662. Why does a gas lantern use a silk mantle? How does it produce such intense light — BW, Santa Clara, CA
The mantle of a lantern is actually a ceramic ash. The silk itself burns away completely and leaves behind only of the oxides of materials that were incorporated in the silk mantle when it was manufactured. The principal oxide formed when the standard Welsbach mantle is burned is thorium oxide, with a few percent of cerium oxide and other oxides. This use of thorium oxide or thoria, is a rare example of a radioactive element (thorium is radioactive) permitted in common household use. Thoria glows brightly when heated because it can tolerate extremely high temperatures without melting and because it is a very effective emitter of thermal radiation at temperatures of roughly 2200° C.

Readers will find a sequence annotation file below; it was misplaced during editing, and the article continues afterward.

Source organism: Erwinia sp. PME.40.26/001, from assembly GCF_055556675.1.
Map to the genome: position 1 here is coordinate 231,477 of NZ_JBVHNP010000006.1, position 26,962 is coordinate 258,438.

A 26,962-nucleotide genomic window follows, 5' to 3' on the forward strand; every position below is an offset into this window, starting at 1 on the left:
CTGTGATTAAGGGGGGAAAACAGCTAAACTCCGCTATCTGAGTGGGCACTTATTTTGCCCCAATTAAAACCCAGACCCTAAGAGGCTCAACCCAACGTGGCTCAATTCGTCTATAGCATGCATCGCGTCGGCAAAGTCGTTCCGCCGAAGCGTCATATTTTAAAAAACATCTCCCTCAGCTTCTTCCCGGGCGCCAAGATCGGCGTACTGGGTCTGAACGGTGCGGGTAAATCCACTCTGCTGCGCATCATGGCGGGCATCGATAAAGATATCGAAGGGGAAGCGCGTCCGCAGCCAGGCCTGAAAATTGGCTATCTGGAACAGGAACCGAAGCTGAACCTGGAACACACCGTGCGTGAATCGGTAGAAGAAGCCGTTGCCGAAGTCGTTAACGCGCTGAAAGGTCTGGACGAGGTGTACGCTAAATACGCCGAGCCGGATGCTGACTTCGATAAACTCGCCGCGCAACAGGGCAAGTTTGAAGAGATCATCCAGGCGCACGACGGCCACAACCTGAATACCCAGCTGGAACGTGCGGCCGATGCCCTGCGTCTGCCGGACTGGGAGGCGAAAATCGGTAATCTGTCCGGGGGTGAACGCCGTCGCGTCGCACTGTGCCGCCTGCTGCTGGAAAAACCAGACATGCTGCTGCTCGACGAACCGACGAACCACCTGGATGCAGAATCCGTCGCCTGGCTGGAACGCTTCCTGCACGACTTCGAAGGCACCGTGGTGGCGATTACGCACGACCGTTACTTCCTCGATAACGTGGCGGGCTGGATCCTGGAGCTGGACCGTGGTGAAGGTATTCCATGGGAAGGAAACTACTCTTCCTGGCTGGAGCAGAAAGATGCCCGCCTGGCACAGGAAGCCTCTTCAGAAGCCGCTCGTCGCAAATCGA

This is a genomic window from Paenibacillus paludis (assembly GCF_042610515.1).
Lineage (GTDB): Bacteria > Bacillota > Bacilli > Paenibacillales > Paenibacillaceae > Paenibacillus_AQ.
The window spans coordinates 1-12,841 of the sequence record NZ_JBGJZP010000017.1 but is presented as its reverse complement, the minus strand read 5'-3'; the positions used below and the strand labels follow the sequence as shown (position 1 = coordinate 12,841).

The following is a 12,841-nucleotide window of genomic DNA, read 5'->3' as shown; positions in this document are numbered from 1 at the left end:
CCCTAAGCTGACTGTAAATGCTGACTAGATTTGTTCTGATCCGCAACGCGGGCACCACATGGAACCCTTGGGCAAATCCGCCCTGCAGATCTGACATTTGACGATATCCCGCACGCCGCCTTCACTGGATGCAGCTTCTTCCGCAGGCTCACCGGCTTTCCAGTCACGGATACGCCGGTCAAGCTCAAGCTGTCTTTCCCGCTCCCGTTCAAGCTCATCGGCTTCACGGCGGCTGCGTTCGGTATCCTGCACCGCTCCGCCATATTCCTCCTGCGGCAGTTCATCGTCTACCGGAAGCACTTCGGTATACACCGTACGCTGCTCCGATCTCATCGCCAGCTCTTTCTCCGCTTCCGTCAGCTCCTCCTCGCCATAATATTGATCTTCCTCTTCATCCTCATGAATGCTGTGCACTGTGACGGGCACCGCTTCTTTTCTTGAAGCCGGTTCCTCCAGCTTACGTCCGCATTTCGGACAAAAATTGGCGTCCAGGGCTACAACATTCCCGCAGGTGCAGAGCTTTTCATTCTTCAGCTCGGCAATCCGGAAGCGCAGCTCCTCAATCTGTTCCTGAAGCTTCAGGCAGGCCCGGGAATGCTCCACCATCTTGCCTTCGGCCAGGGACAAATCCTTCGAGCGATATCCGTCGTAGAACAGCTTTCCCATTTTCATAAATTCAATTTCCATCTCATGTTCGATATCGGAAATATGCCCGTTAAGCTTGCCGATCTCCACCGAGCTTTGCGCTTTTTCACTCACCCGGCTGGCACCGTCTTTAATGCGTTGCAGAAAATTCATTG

The light emitted by these oxide mantles is shorter in average wavelength than can be explained simply by the temperature of the burning gases, so it isn't just thermal radiation at the ambient temperature. The mantle's unexpected light emission is called candoluminescence and is thought to involve non-thermal light emitted as the result of chemical reactions and radiative transitions involving the burning gases and the mantle oxides.